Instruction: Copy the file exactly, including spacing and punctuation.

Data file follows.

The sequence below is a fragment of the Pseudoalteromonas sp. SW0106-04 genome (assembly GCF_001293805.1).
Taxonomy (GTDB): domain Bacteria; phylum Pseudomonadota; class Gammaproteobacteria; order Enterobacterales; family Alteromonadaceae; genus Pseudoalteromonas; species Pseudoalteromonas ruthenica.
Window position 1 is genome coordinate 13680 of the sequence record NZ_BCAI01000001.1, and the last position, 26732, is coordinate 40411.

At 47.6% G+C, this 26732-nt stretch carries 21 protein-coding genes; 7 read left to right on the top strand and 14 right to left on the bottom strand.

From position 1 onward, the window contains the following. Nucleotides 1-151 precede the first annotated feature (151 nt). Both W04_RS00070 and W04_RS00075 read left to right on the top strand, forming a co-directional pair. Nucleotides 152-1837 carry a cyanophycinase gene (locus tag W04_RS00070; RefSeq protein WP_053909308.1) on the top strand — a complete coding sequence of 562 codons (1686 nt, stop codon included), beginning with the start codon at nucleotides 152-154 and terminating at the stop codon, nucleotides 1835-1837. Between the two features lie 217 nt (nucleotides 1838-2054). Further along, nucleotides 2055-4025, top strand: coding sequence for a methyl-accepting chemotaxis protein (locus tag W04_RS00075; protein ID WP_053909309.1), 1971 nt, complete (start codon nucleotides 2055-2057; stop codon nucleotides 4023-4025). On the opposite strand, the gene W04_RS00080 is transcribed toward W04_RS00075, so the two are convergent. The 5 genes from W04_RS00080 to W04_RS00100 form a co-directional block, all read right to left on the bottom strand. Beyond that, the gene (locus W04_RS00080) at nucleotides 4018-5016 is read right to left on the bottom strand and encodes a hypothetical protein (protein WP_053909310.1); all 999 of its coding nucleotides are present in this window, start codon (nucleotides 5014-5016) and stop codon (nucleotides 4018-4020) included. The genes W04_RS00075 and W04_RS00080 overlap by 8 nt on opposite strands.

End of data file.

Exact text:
The sequence below is a fragment of the Pseudoalteromonas sp. SW0106-04 genome (assembly GCF_001293805.1).
Taxonomy (GTDB): domain Bacteria; phylum Pseudomonadota; class Gammaproteobacteria; order Enterobacterales; family Alteromonadaceae; genus Pseudoalteromonas; species Pseudoalteromonas ruthenica.
Window position 1 is genome coordinate 13680 of the sequence record NZ_BCAI01000001.1, and the last position, 26732, is coordinate 40411.

At 47.6% G+C, this 26732-nt stretch carries 21 protein-coding genes; 7 read left to right on the top strand and 14 right to left on the bottom strand.

From position 1 onward, the window contains the following. Nucleotides 1-151 precede the first annotated feature (151 nt). Both W04_RS00070 and W04_RS00075 read left to right on the top strand, forming a co-directional pair. Nucleotides 152-1837 carry a cyanophycinase gene (locus tag W04_RS00070; RefSeq protein WP_053909308.1) on the top strand — a complete coding sequence of 562 codons (1686 nt, stop codon included), beginning with the start codon at nucleotides 152-154 and terminating at the stop codon, nucleotides 1835-1837. Between the two features lie 217 nt (nucleotides 1838-2054). Further along, nucleotides 2055-4025, top strand: coding sequence for a methyl-accepting chemotaxis protein (locus tag W04_RS00075; protein ID WP_053909309.1), 1971 nt, complete (start codon nucleotides 2055-2057; stop codon nucleotides 4023-4025). On the opposite strand, the gene W04_RS00080 is transcribed toward W04_RS00075, so the two are convergent. The 5 genes from W04_RS00080 to W04_RS00100 form a co-directional block, all read right to left on the bottom strand. Beyond that, the gene (locus W04_RS00080) at nucleotides 4018-5016 is read right to left on the bottom strand and encodes a hypothetical protein (protein WP_053909310.1); all 999 of its coding nucleotides are present in this window, start codon (nucleotides 5014-5016) and stop codon (nucleotides 4018-4020) included. The genes W04_RS00075 and W04_RS00080 overlap by 8 nt on opposite strands.